By: Will Burchfield
If Michigan State’s bar for success this season was a national championship, the team’s second-round exit in the NCAA Tournament qualifies as a failure.
What would Tom Izzo say to fans who claim the supremely-talented Spartans didn’t reach their potential?
Izzo paused, then pointed to his team’s record.
“30-5,” he said, before pausing again, this time for longer. He seemed to recognize the validity of the sentiment, but refused to turn his back on his players.
“You know what I would say? Find another team. I liked the potential of this team, I like what they did. They got beat today. It’s not the NBA, there’s no best-out-of-seven series. You have a bad day and you don’t win. There’s a lot of teams that have gone through that, and we went through it,” Izzo said.
The Spartans embraced championship-or-bust expectations throughout the season, and Izzo did little to dial down the hype. Asked if that became a burden for an especially young team, Izzo said, “I don’t think so, I really don’t.”
“That’s why you come here. The days of winning a game in the tournament, that ended 20 years ago. … For the most part, (the players) put it on themselves. It’s their team. But I rubber-stamped it, and I have no regrets about rubber-stamping it. That’s the way it is and that’s the way it will be as long as I’m here,” he said.
Sophomore center Nick Ward was quick to respond when asked if the team’s loss on Sunday turns the season into a disappointment.
“No, no. We had a whole lot of accomplishments for the season,” Ward said. “We just lost this game.”
After averaging over 80 points per game on the year, Michigan State went impossibly cold versus Syracuse and its troublesome zone defense. The Spartans made just 17 of 66 shots, their 53 points marking a season low.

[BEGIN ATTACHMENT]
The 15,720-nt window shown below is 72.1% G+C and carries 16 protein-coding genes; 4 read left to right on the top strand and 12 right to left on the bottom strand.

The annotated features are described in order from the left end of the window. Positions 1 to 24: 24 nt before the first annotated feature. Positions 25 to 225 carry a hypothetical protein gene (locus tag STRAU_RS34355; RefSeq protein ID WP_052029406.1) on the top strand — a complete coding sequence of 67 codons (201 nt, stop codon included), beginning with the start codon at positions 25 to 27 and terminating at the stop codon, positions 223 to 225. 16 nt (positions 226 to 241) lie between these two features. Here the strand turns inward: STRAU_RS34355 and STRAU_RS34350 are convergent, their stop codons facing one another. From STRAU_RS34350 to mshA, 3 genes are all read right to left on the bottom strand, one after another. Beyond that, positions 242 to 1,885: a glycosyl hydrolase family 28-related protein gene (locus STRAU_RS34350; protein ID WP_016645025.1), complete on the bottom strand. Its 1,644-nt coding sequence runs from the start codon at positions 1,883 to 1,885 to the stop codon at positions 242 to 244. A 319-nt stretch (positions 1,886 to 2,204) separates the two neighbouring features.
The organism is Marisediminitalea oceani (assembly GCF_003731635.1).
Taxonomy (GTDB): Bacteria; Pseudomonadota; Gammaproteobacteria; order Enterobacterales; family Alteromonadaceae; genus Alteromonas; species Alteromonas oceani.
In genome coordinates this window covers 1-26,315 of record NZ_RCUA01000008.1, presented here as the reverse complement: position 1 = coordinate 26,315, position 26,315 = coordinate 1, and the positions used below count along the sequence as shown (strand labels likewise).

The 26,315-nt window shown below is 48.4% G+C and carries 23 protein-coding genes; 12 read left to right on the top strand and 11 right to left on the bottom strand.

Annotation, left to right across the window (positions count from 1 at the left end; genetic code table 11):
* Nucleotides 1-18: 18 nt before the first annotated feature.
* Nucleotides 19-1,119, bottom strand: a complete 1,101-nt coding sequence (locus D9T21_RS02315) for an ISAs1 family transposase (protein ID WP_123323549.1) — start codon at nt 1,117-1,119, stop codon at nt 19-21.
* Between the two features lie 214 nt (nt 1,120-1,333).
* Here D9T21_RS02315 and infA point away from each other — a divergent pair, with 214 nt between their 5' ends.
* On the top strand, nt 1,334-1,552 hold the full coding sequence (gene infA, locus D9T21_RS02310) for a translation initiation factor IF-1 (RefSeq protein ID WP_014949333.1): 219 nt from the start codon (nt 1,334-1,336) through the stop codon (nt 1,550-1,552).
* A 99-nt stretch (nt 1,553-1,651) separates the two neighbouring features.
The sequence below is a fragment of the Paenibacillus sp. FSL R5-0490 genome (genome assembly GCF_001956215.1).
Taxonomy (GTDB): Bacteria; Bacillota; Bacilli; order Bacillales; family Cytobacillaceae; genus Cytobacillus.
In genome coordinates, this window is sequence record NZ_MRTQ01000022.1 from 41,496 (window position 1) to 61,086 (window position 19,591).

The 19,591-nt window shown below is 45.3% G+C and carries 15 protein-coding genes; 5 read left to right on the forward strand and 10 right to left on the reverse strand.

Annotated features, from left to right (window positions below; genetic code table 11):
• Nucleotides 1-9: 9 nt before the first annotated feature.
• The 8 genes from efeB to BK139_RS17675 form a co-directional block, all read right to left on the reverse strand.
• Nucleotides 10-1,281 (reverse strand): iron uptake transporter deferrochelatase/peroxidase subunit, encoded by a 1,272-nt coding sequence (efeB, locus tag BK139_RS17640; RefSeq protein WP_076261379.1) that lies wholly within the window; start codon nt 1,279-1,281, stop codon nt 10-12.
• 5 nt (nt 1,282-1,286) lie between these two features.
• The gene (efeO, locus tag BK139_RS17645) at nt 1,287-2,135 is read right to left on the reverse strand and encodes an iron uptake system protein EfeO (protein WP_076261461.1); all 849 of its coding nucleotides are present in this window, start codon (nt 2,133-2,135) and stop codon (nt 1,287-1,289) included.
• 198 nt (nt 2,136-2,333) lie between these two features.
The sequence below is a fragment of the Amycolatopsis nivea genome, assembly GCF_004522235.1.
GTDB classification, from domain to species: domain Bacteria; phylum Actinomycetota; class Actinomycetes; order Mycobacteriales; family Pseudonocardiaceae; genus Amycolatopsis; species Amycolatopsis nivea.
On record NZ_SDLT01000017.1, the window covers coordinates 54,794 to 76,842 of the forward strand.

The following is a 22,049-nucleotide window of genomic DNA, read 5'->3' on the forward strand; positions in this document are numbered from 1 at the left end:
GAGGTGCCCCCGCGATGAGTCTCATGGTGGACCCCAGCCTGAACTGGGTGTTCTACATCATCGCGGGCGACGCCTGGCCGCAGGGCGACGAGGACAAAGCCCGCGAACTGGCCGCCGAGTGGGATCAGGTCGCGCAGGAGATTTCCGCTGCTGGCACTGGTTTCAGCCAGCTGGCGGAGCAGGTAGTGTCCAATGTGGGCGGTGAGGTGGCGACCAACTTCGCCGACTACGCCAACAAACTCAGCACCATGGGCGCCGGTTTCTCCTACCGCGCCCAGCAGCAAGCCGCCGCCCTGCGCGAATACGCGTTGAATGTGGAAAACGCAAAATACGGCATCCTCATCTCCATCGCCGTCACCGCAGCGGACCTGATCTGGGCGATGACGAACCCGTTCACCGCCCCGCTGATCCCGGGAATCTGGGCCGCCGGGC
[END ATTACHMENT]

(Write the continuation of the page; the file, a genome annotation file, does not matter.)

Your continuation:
For Michigan State, it was a crushing conclusion to a trying campaign. The team was mired in controversy over the past couple months months, the players answering for sins they didn’t commit, but managed to win a program-record 28 regular season games en route to the Big 10 championship.
“Not a lot of teams have been through everything we’ve been through, so I would say that I have never, ever been prouder of a team than I am of this team,” Izzo said. “No coach-speak. My-speak, Izzo-speak, Yooper-speak. I should say it in Yooper way, but that would probably bother all your networks, so I won’t say it the way I want to say it. I’ll just say proud.
“Wouldn’t trade them for anything, appreciate what they did for me and have to find a way to do a better job in winning these games when they really matter.”
Izzo was especially fond of this group of players, from their humility to their selflessness to their grace amid challenging times. They represented the program and the university with class. It’s for this reason that Sunday’s loss was one of the most painful of the coach’s career.
“This will go in the top two or three, but it’s a variety of reasons. I said when Miles (Bridges) came back, ‘I’m going to promise you we’re going to work hard for what you gave up,’ and I think all the kids rallied around that. That was one reason it was a little harder, and then to go through some things, that’s another reason it’s a little harder, and then to have maybe the best group of guys you’ve ever had,” Izzo said.